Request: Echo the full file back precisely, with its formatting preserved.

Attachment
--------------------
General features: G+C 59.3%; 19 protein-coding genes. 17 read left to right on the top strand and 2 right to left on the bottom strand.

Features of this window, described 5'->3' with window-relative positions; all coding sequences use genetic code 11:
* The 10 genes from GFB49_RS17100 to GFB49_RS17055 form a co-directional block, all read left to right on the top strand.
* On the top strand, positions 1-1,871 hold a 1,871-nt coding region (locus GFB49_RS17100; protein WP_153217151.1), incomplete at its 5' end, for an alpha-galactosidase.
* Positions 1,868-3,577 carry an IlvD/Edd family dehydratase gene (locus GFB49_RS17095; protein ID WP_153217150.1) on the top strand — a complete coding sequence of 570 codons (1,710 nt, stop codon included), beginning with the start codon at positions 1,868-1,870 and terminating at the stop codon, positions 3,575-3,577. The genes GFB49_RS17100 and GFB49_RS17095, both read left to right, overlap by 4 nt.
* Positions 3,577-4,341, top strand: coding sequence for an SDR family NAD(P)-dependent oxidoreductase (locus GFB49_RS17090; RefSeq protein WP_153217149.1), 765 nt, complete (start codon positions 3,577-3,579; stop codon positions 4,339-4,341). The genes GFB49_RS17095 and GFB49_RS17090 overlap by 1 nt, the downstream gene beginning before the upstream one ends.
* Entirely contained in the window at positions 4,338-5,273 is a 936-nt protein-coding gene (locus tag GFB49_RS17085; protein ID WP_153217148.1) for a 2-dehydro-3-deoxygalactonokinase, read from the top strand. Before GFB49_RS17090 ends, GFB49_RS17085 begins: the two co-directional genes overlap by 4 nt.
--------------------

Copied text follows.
General features: G+C 59.3%; 19 protein-coding genes. 17 read left to right on the top strand and 2 right to left on the bottom strand.

Features of this window, described 5'->3' with window-relative positions; all coding sequences use genetic code 11:
* The 10 genes from GFB49_RS17100 to GFB49_RS17055 form a co-directional block, all read left to right on the top strand.
* On the top strand, positions 1-1,871 hold a 1,871-nt coding region (locus GFB49_RS17100; protein WP_153217151.1), incomplete at its 5' end, for an alpha-galactosidase.
* Positions 1,868-3,577 carry an IlvD/Edd family dehydratase gene (locus GFB49_RS17095; protein ID WP_153217150.1) on the top strand — a complete coding sequence of 570 codons (1,710 nt, stop codon included), beginning with the start codon at positions 1,868-1,870 and terminating at the stop codon, positions 3,575-3,577. The genes GFB49_RS17100 and GFB49_RS17095, both read left to right, overlap by 4 nt.
* Positions 3,577-4,341, top strand: coding sequence for an SDR family NAD(P)-dependent oxidoreductase (locus GFB49_RS17090; RefSeq protein WP_153217149.1), 765 nt, complete (start codon positions 3,577-3,579; stop codon positions 4,339-4,341). The genes GFB49_RS17095 and GFB49_RS17090 overlap by 1 nt, the downstream gene beginning before the upstream one ends.
* Entirely contained in the window at positions 4,338-5,273 is a 936-nt protein-coding gene (locus tag GFB49_RS17085; protein ID WP_153217148.1) for a 2-dehydro-3-deoxygalactonokinase, read from the top strand. Before GFB49_RS17090 ends, GFB49_RS17085 begins: the two co-directional genes overlap by 4 nt.